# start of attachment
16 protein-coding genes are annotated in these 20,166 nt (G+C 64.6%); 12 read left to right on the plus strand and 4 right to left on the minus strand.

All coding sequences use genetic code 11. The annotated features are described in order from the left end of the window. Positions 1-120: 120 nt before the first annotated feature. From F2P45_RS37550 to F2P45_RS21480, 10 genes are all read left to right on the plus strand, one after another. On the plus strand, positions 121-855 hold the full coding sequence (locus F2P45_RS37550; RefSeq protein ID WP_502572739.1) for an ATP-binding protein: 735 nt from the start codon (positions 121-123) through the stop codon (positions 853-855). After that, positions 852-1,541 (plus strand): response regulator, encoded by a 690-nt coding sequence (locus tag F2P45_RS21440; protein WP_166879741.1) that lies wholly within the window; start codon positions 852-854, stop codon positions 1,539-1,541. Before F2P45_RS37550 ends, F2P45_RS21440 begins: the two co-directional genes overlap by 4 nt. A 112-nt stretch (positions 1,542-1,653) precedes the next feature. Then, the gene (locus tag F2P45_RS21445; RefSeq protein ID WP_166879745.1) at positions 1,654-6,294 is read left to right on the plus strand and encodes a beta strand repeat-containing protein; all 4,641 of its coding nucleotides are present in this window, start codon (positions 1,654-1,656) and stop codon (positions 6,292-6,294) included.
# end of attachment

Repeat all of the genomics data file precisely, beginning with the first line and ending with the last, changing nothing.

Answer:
16 protein-coding genes are annotated in these 20,166 nt (G+C 64.6%); 12 read left to right on the plus strand and 4 right to left on the minus strand.

All coding sequences use genetic code 11. The annotated features are described in order from the left end of the window. Positions 1-120: 120 nt before the first annotated feature. From F2P45_RS37550 to F2P45_RS21480, 10 genes are all read left to right on the plus strand, one after another. On the plus strand, positions 121-855 hold the full coding sequence (locus F2P45_RS37550; RefSeq protein ID WP_502572739.1) for an ATP-binding protein: 735 nt from the start codon (positions 121-123) through the stop codon (positions 853-855). After that, positions 852-1,541 (plus strand): response regulator, encoded by a 690-nt coding sequence (locus tag F2P45_RS21440; protein WP_166879741.1) that lies wholly within the window; start codon positions 852-854, stop codon positions 1,539-1,541. Before F2P45_RS37550 ends, F2P45_RS21440 begins: the two co-directional genes overlap by 4 nt. A 112-nt stretch (positions 1,542-1,653) precedes the next feature. Then, the gene (locus tag F2P45_RS21445; RefSeq protein ID WP_166879745.1) at positions 1,654-6,294 is read left to right on the plus strand and encodes a beta strand repeat-containing protein; all 4,641 of its coding nucleotides are present in this window, start codon (positions 1,654-1,656) and stop codon (positions 6,292-6,294) included.